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UK Companies Emerge Global Leaders In Farm Animal Welfare: BBFAW

Published on Feb 26 2019 7:00 AM in Supply Chain tagged: UK / Waitrose / Coop Switzerland / Marks&Spencer / BBFAW / Paywall

UK Companies Emerge Global Leaders In Farm Animal Welfare: BBFAW

Business Benchmark on Farm Animal Welfare (BBFAW) has identified British retailers Marks & Spencer and Waitrose and food manufacturers Cranswick and Noble Foods as global leaders in implementing measures for the welfare of farm animals.

The seventh edition of BBFAW's annual report also found Switzerland's Co-op Group as one of the top performers when it comes to animal welfare programmes.

The BBFAW is backed by Compassion in World Farming and World Animal Protection.

'Business Value'

An expert advisor to the BBFAW, Dr Rory Sullivan, said, "The benchmark exposes the gap between policies and performance, highlighting those companies whose governance processes work effectively and those that are not fit for purpose in a world where farm animal welfare is an increasingly important driver of business value."

According to the 2018 report, UK companies scored a higher overall average of 61%, while North America obtained 28% and Europe, excluding the UK, managed 34%.

Philip Lymbery, CEO of Compassion in World Farming, commented, "This position, however, could be undermined by Brexit, if existing welfare legislation is not retained in the UK.

"Conversely, Brexit could be an opportunity for the UK to get even further ahead if the government were to make its own animal welfare legislation, for example, by introducing a ban on caged egg production, as is the case in Germany, and banning live exports for fattening and slaughter," added Lymbery.

The Process

The study assessed around 150 companies, out of which 52 belonged to the retail and wholesale sector.

It included 50 of the world's largest food retailers, with annual revenues of over $10 billion (€8.79 billion).

Thirteen new retailers were added in this year's study, including Amazon/Whole Foods Market, IKEA (Inter IKEA Group), SuperValu and Système U.


In the retailer and wholesaler segment, seven companies moved up one tier, while four fell by one tier and 28 were non-movers.


Among the retailers, Morrisons, Lidl, Casino moved up one tier, while Tesco, Sainsbury’s and Co-op Food UK were unmoved.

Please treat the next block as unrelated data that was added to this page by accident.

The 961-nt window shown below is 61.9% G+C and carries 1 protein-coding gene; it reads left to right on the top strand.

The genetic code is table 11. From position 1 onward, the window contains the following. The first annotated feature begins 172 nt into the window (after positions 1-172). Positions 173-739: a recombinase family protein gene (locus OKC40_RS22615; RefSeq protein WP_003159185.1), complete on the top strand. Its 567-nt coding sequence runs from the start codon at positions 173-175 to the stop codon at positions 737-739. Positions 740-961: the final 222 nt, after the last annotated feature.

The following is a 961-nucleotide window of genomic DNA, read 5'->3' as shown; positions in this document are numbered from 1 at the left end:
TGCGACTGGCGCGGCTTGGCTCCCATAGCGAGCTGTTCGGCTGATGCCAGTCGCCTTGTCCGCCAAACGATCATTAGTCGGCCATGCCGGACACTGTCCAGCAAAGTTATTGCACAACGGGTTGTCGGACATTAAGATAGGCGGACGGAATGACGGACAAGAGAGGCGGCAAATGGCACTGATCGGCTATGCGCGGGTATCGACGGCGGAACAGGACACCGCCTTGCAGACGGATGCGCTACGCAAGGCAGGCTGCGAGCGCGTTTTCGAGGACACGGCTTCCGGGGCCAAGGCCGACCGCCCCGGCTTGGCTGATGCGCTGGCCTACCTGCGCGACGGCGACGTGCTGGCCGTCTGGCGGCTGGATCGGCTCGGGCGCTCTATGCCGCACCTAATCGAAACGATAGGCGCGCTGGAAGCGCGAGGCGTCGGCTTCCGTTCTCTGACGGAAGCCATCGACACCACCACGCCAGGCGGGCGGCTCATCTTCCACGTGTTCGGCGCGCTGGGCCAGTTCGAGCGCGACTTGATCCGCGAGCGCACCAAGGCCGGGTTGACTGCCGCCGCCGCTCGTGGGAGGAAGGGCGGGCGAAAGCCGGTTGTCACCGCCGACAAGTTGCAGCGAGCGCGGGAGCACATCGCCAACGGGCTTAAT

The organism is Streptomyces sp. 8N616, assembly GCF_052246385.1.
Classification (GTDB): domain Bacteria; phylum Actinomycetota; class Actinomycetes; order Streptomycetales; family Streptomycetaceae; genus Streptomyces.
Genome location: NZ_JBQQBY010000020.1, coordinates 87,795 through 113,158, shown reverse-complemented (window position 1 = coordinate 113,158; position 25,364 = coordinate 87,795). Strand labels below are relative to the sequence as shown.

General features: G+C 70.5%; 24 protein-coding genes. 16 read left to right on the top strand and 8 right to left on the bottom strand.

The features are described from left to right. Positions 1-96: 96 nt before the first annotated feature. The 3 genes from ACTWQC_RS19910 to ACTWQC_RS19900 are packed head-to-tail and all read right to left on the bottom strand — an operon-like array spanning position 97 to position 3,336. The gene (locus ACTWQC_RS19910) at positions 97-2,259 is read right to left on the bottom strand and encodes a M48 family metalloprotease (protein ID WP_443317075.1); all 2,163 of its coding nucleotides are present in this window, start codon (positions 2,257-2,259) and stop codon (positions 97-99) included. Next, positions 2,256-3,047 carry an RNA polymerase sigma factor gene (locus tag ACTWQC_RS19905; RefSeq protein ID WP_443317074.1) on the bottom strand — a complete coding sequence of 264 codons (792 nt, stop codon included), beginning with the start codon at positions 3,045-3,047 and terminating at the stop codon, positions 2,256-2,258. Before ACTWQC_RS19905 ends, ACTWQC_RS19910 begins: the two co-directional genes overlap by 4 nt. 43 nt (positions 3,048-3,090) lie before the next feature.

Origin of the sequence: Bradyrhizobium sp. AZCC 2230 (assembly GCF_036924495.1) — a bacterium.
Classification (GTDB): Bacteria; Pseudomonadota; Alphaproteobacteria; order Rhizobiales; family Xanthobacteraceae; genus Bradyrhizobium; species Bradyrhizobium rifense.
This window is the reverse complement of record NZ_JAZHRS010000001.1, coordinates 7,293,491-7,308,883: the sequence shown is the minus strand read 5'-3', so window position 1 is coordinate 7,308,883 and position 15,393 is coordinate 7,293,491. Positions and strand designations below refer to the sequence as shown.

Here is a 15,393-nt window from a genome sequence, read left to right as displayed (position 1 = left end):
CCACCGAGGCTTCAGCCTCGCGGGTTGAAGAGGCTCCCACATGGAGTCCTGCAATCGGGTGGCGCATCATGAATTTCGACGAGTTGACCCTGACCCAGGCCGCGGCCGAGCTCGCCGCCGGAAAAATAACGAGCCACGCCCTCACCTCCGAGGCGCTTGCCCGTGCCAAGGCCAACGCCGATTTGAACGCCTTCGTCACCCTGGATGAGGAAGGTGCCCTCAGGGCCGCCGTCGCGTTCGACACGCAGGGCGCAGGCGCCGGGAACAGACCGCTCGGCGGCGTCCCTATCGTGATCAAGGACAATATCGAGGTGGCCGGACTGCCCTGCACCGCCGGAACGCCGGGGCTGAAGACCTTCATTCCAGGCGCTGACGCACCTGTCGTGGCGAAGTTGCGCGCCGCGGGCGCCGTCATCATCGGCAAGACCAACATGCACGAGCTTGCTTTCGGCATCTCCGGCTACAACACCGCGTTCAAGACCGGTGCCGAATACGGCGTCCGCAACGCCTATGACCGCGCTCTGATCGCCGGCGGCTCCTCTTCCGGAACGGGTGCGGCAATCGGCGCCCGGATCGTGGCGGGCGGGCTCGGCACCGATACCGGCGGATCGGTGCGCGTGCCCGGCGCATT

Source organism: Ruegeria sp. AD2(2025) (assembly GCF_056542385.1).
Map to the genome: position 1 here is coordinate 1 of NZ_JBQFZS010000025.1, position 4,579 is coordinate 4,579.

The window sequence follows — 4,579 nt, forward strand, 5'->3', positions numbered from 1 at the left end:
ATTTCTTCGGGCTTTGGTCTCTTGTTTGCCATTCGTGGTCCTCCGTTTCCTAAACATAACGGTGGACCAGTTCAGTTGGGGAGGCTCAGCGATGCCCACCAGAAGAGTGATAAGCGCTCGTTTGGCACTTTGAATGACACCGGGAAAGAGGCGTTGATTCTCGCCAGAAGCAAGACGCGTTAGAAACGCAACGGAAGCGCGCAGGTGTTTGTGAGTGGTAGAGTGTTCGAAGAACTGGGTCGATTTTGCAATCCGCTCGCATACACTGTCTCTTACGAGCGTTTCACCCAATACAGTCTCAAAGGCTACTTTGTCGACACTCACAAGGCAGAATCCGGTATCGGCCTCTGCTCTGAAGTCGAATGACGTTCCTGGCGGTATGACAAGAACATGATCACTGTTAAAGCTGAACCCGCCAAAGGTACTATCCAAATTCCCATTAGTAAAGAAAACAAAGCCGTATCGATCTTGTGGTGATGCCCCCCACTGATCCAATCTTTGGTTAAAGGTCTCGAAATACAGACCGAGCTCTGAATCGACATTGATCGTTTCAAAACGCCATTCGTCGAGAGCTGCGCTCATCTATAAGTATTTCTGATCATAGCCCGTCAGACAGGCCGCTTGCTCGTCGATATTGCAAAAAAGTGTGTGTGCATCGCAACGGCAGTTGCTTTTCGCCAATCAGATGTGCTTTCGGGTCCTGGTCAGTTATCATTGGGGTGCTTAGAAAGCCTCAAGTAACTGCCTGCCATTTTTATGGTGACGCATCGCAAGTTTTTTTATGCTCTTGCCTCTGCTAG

Kaufland and Walmart slipped one tier due to increased weightage on reporting of performance related to animal welfare measures.

Nicky Amos, executive director of BBFAW, explained, “Company practice continues to show consistent year-on-year improvement. For example, 53% of companies now have an explicit board or senior management oversight of farm animal welfare, and 71% have published formal improvement objectives for farm animal welfare.

"However, these encouraging findings on management processes are not matched by performance. For example, while just over half of companies report on the proportion of animals that are free from close confinement, only one in four companies covered by the benchmark provides any information on the proportion of animals that are stunned prior to slaughter, and only one in five companies reports on live animal transport times."

Long-Term Change Initiative

The benchmark is a long-term change initiative that is showing signs of progress, the BBFAW reported in its statement.

Out of the 55 food companies that have continuously been a part of the study since 2012, 17 (31%) have moved up one tier, 20 (36%) have moved up two tiers, and eight (15%) have moved up three tiers.

Philip Lymbery, the aforementioned CEO at Compassion in World Farming, added, "The benchmark and the investors supporting it have played a key role in keeping farm animal welfare firmly on the corporate agenda.

"As this year’s report shows, we need to ensure that this attention delivers real and concrete benefits for animals farmed for food," Lymbery added.

© 2019 European Supermarket Magazine – your source for the latest retail news. Article by Dayeeta Das. Click subscribe to sign up to ESM: European Supermarket Magazine.

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